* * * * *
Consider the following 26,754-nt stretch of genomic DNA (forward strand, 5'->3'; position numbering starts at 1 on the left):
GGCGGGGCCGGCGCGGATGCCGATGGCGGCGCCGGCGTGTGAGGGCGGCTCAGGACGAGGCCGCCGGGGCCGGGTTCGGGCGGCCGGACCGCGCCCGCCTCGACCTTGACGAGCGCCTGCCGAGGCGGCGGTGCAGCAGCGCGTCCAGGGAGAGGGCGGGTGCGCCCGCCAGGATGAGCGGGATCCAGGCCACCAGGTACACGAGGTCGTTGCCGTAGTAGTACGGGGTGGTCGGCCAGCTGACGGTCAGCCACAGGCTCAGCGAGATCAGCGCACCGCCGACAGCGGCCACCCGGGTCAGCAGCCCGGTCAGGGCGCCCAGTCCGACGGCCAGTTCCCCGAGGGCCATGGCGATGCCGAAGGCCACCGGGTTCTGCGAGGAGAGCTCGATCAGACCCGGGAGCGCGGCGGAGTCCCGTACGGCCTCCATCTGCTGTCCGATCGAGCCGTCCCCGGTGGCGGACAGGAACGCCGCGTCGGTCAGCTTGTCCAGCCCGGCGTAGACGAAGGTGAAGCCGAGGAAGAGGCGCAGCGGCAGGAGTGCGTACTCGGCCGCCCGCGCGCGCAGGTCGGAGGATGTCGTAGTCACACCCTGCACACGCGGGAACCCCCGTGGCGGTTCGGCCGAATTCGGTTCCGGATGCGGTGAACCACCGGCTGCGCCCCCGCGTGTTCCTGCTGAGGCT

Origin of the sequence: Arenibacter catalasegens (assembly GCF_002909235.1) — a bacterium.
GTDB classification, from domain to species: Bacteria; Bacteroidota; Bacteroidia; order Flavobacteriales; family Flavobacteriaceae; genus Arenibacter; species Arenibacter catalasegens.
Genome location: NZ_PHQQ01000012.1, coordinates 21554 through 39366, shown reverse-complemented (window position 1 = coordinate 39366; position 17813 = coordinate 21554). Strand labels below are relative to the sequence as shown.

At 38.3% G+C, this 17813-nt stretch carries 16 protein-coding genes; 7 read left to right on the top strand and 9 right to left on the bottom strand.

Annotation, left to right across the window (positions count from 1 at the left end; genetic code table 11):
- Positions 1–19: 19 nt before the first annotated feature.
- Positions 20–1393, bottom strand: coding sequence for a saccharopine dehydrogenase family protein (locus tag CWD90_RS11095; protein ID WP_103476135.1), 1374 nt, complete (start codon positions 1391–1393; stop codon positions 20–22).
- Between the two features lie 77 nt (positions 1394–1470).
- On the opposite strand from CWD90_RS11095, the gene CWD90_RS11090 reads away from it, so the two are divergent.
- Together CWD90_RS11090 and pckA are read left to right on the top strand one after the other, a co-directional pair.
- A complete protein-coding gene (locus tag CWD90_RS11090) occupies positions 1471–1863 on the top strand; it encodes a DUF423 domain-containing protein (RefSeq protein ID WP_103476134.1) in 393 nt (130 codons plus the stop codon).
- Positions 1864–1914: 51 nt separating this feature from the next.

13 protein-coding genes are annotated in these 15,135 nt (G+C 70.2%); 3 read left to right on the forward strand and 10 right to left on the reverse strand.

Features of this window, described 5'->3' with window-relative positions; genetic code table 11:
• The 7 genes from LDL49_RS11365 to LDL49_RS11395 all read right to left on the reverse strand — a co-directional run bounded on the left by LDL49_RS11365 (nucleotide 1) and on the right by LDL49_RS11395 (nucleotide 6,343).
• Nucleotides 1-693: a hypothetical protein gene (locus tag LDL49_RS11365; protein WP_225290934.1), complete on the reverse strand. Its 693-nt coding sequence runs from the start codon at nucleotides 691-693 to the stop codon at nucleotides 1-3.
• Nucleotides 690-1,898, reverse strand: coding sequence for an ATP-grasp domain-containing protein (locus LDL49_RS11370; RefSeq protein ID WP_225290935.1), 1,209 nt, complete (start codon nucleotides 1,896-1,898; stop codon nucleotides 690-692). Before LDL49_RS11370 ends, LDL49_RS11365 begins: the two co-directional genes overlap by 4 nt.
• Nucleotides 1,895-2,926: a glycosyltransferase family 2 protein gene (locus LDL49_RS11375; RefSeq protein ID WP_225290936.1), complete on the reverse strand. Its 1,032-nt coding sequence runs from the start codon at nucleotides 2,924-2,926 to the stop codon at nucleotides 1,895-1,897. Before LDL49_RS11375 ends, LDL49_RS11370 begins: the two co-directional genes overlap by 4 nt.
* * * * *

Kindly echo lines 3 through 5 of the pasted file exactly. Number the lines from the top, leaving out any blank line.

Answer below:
Origin of the sequence: Arenibacter catalasegens (assembly GCF_002909235.1) — a bacterium.
GTDB classification, from domain to species: Bacteria; Bacteroidota; Bacteroidia; order Flavobacteriales; family Flavobacteriaceae; genus Arenibacter; species Arenibacter catalasegens.
Genome location: NZ_PHQQ01000012.1, coordinates 21554 through 39366, shown reverse-complemented (window position 1 = coordinate 39366; position 17813 = coordinate 21554). Strand labels below are relative to the sequence as shown.